• multiplayer - A game that allows multiple players to play at once.
  • multiplayer online battle arena (MOBA) - A genre of real-time strategy games that pits teams of players to defend their home base from enemy attacks. Similar in some ways to a "capture the flag" game.


  • newbie - Someone new to the game, generally used as a pejorative, although usually light-heartedly. See noob.
  • non-player character (NPC) - A computer-controlled character or any character that is not under a player's direct control.
  • noob - A player who is making mistakes that an experienced player would be expected to avoid. See newbie.


  • online game - A game where part of the game engine is on a server and requires an internet connection. Many multiplayer games support online play.
  • open beta - The opposite of a closed beta; the test players are not bound by non-disclosure agreements and are free to show the game to others.
  • open world - A game world that the player may freely traverse, rather than being restricted to certain pre-defined areas. While 'open world' and 'sandbox' are sometimes used interchangeably, the terms refer to different concepts and are not synonymous.


  • patch - The process by which a developer of a video game creates an update to an already released game with the intention of possibly adding new content, fixing any bugs in the current game, balancing character issues (especially prevalent in online multiplayer games with competitive focuses), or updating the game to be compatible with DLC releases.
  • peer-to-peer (P2P) - A computer networking term, meaning two or more connected computers which can share files directly between systems (usually via the Internet) without the need of a central server.
  • persistent world (PSW) - An online game-world that exists independently of the players and is semi-permanently affected by their actions.
  • pervasive game - A game that blends its in-game world with the physical world. The term has been associated with ubiquitous games, mixed-reality games, and location-aware mobile games. Examples of pervasive games include Pokémon Go.
  • ping - In online games, the network latency between the client and server. See also lag.
  • physical release - A version of a video game released on an optical disc or other storage device, as opposed to a digital download.
  • platform - The computer hardware, console type and operating system on which the video game operates.
  • platformer - An action-oriented game genre, usually referring to jumping from platform to platform.
  • player versus environment (PvE) - Refers to fighting computer-controlled enemies (non-player characters), as opposed to player versus player (PvP).
  • player versus player (PvP) - Refers to competing against other players, as opposed to player versus environment (PvE).
  • power-up - An object that gives extra abilities or buffs to the game character, usually as a temporary effect.
  • procedural generation - When the game algorithmically combines randomly generated elements, particularly in game world creation.
  • publisher - The company that (in whole or in part) finances, distributes and markets the game. This is distinct from the developer, though the publisher may own the developer.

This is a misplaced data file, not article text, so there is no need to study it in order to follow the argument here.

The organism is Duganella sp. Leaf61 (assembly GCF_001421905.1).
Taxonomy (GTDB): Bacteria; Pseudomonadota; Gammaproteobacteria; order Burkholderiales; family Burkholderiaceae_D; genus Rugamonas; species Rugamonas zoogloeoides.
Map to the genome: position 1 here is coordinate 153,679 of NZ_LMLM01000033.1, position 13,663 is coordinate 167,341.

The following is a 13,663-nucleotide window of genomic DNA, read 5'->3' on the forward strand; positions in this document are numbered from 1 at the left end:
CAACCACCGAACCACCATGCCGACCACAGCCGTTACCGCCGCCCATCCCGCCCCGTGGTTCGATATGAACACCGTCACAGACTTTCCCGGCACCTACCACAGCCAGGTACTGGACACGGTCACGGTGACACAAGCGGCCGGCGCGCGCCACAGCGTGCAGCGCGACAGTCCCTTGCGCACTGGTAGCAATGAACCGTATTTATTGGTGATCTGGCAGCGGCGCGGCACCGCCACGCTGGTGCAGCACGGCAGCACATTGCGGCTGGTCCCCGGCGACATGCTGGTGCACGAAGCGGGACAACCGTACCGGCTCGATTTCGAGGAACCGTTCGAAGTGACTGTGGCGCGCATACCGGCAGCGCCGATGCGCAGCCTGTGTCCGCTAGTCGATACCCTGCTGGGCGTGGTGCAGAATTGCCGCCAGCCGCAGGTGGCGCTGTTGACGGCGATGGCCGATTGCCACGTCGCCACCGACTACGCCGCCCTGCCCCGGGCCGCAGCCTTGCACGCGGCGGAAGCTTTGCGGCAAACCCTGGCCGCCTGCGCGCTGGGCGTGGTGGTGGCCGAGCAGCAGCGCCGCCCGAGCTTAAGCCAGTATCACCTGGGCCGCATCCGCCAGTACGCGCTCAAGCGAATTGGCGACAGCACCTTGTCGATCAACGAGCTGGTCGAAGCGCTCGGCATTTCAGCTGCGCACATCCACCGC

• quality assurance (QA) - The process or job role for testing the quality and playability of the game, e.g. identiftying bugs and suggesting improvements.


  • real-time strategy (RTS) - A genre of video game where the player controls one or more units in real-time combat with human or computer opponents.
  • retro games / retro gaming - The playing or collecting of older personal computer, console, and arcade video games in contemporary times.
  • review bomb - Actions taken by players to leave negative reviews of a game or other form of media on a digital storefront or user-contributed as a form of protest due to actions typically unrelated to the game or media quality itself.
  • rhythm game - A genre of video game requiring the player to perform actions in time to the game's music.
  • roguelike - A genre that describes games of increasingly varied central mechanics where each playthrough of the game comprises unique map layouts, enemy placements, enemy types, available items etc. This effect is frequently acheived through use of procedural generation. Player-character death is often permanent, requiring that the game is restarted from the beginning. The term refers to the 1980 game Rogue. A number of alternative and derivative words (such as "roguelite") exist to allow games employing the above ideas to be described with greater specificity.
  • role-playing video game (RPG) - An RPG is a game in which the human player takes on the role of a specific character "class" and advances the skills and abilities of that character within the game environment. RPG characters generally have a wide variety of skills and abilities available to them. Historically, RPG games had a 'Dungeons & Dragons' style theme although in contemporary times RPGs incorporate many genres and styles.
  • rubber banding - A game mechanic resulting from dynamic game difficulty balancing that alters the rules of the game to keep the game competitive and fun. It is most notable in racing games where human players may easily outdistance computer opponents; when this happens, the computer opponents are often given the ability to go faster than normal or to avoid certain obstacles as to allow them to catch up and outpace the player. The effect is likened to stretching and releasing a rubber band between the player and the computer opponent. This term is also used independently to describe some effects of lag where the player's position is constantly reset and they cannot make forward progress.